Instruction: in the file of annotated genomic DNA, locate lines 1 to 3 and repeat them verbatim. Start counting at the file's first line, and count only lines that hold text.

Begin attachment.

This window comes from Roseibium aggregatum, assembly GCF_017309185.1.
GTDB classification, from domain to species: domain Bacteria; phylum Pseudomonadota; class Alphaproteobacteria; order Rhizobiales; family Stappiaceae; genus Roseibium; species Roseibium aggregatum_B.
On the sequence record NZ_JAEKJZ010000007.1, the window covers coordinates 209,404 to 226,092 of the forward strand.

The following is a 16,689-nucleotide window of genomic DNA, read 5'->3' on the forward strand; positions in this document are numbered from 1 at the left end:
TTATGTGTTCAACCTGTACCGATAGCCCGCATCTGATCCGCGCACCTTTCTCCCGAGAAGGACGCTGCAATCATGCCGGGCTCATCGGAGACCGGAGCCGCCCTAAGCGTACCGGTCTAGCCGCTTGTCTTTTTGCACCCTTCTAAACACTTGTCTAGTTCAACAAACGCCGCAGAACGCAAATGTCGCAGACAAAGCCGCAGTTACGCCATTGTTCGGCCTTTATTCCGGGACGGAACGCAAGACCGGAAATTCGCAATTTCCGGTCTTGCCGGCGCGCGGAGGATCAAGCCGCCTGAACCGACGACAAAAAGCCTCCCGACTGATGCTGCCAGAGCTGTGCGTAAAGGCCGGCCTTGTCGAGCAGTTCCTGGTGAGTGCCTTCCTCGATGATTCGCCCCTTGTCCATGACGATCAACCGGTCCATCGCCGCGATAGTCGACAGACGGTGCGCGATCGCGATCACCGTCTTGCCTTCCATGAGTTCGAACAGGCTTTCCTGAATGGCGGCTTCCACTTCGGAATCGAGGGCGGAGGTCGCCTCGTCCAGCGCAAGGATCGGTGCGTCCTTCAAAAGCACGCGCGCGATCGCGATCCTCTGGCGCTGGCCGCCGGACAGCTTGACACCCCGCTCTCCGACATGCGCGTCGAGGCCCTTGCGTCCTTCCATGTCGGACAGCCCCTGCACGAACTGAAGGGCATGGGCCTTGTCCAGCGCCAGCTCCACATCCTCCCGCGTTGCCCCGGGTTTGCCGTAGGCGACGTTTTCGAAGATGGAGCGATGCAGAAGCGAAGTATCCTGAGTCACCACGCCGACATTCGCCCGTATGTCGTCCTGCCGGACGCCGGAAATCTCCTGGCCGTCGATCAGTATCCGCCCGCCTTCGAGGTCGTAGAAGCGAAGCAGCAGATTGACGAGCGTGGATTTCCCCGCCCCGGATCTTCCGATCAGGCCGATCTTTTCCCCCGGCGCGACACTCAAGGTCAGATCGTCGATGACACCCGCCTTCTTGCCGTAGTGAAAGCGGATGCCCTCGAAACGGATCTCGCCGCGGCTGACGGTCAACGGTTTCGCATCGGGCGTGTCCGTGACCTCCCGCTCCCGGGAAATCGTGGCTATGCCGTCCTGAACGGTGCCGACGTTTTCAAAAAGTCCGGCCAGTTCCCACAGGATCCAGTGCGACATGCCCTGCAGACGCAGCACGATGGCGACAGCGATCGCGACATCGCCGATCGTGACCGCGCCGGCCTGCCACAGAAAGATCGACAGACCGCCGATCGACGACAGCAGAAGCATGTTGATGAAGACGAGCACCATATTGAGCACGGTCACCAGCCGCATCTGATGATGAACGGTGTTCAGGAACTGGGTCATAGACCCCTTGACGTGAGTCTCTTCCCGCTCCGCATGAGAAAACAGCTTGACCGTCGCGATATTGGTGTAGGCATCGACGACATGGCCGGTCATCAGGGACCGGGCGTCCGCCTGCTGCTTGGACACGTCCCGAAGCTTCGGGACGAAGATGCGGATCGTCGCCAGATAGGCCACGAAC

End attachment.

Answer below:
This window comes from Roseibium aggregatum, assembly GCF_017309185.1.
GTDB classification, from domain to species: domain Bacteria; phylum Pseudomonadota; class Alphaproteobacteria; order Rhizobiales; family Stappiaceae; genus Roseibium; species Roseibium aggregatum_B.
On the sequence record NZ_JAEKJZ010000007.1, the window covers coordinates 209,404 to 226,092 of the forward strand.